November 10, 2014
Ford is the Platinum Sponsor of our November 19 Miami Sessions featuring StyleSeat cofounder Melody McCloskey.
Next time you’re cruising around in your Mustang and get a hankering for a deep dish with pepperoni, don’t try to dial your local Domino’s. We know you have it on speed dial, but it’s still dangerous – and so 2005. Instead, tell your car to order one for you.
The Domino’s mobile app integrated with Ford’s Sync AppLink connected car technology in January 2014, satisfying the cravings of Ford-owning pizza lovers everywhere.
“This [is] the first time any fast-food brand has been able to do this sort of e-commerce from a vehicle,” Domino’s CEO J. Patrick Doyle told Forbes.
Ford’s Sync technology launched in 2007, and it’s now available on 9 million vehicles. The AppLink feature lets you control iPhone and Android apps like Domino’s via voice commands. So whether you’re in a Fiesta or an Expedition or a Mustang, you can keep your hands on the wheel.
Sync offers the basics you’d expect like hands-free calling, music, directions, and vehicle health checks. But here are some of the cooler features and apps you can use:
1. Save your life
The Ford-built 911 Assist helps keep you safe in a crash. When the car detects an accident, it will call 911 from your phone, relay some details to the operator about the accident and your location, and then give you the option to speak (if you can). Updates coming to the 2015 Mustang can provide even more detail, like where the crash was (front/side/rear), the number of seatbelts in use, and whether there were multiple impacts. And you always have the option to cancel the call before it’s made.
2. Listen to the news
Instead of boring radio news, get the latest headlines from USA Today. With Sync AppLink, you can use voice commands to open the USA Today app, pick a category like sports or travel, and scroll through different articles until you find one you want to hear.
3. Share your location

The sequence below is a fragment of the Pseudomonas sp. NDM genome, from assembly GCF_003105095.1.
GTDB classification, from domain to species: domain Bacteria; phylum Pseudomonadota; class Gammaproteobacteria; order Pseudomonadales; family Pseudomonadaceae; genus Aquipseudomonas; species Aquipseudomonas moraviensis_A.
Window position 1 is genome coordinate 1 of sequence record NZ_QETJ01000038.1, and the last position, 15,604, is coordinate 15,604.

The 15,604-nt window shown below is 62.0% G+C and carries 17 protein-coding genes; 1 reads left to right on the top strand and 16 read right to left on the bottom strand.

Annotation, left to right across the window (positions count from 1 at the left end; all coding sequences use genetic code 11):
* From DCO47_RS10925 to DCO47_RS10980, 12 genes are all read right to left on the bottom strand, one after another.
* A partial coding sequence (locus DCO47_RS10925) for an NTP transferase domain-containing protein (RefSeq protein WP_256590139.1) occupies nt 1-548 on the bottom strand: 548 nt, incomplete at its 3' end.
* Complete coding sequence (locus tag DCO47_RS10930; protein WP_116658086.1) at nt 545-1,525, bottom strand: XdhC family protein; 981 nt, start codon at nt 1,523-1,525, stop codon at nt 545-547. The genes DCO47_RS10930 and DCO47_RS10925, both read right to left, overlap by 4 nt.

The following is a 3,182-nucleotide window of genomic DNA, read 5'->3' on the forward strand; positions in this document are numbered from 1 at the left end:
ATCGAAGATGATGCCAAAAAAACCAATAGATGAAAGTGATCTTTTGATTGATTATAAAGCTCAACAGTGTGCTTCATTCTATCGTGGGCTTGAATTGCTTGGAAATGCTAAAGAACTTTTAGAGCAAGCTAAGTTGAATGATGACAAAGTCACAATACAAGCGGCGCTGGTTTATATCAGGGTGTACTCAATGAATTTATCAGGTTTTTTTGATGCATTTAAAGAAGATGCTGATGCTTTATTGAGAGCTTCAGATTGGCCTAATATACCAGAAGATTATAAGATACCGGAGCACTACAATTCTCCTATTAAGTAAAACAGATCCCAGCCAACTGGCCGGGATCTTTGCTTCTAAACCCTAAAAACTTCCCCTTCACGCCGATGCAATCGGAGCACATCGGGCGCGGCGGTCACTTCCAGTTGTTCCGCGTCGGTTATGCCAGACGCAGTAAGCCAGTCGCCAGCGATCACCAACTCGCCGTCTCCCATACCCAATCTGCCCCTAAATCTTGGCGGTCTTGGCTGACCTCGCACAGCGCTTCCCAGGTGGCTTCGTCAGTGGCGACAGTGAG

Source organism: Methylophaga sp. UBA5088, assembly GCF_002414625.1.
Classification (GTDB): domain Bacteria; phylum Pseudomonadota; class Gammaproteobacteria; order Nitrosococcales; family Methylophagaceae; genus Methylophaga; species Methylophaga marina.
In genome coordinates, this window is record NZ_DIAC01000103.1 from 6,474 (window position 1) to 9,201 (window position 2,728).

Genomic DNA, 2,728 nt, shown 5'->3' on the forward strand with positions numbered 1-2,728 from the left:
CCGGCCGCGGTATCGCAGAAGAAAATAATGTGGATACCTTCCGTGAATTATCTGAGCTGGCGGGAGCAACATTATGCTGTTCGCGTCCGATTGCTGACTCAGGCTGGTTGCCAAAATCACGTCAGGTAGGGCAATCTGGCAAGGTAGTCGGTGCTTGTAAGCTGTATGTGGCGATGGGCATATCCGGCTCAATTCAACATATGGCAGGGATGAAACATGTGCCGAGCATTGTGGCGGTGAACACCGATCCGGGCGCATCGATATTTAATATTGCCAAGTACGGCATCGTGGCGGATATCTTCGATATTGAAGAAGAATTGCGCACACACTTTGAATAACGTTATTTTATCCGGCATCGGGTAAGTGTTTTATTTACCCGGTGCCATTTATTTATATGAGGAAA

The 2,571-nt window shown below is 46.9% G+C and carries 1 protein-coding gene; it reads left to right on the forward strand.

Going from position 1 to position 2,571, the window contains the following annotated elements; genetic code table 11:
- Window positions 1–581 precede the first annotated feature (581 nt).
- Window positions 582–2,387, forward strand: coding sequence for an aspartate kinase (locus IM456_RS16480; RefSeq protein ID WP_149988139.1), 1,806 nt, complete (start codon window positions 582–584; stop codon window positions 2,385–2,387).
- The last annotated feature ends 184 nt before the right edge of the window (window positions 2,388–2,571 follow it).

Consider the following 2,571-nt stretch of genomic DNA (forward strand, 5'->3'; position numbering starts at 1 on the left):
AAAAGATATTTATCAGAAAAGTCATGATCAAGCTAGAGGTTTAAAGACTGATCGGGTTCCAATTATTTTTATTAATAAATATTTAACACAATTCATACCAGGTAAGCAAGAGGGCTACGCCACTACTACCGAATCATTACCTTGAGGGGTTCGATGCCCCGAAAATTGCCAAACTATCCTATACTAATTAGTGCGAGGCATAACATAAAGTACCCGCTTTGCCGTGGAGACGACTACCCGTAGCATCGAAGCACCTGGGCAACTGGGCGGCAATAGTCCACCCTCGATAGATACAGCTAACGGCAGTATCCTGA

When you’re headed to meet a friend for coffee and running a few minutes late, the last thing you want to do is fumble to send them a text and miss the traffic light turning green. Instead, use Sync to tell the app Glympse to share your location with your friend via email, text, Facebook, or Twitter. Once they get the notification, they’ll be able to follow your progress on a map all the way to Starbucks.
In launching Sync, Ford has tried to keep the technology open and accessible – debuting on the popular, small family car the Ford Focus.
“For Ford, we really want to have the ability to make the technology accessible for people who might be buying their first car, to even the elderly folks. One of the things we try to avoid as much as possible is that routine, monthly subscription fee,” says Dave Hatton, Ford’s Global Product Leader for Connected Emergency Services, who works on 911 Assist. “That’s one of the guiding principles – trying to make things usable, accessible, and affordable, and that’s something that’s important to us.”
Ford also provides an SDK for developers, a kind of toolkit that allows them to integrate their apps with Sync in just a week or two. (If you’re interested in learning more, check out some of the resources at developer.ford.com.) Ford recently held a Developer Conference in Las Vegas with over 170 attendees and 60 hackathon participants, who met the Ford developer team and spent 12 hours hacking on Ford-connected apps.
So what applications is Ford looking to see developers work on?
“We’re just going after the applications that make the best driving environment and that our customers really want to use in the vehicle and might be using already – music, driving and location, trying to find a parking space,” says Hatton.
Or pizza, of course.
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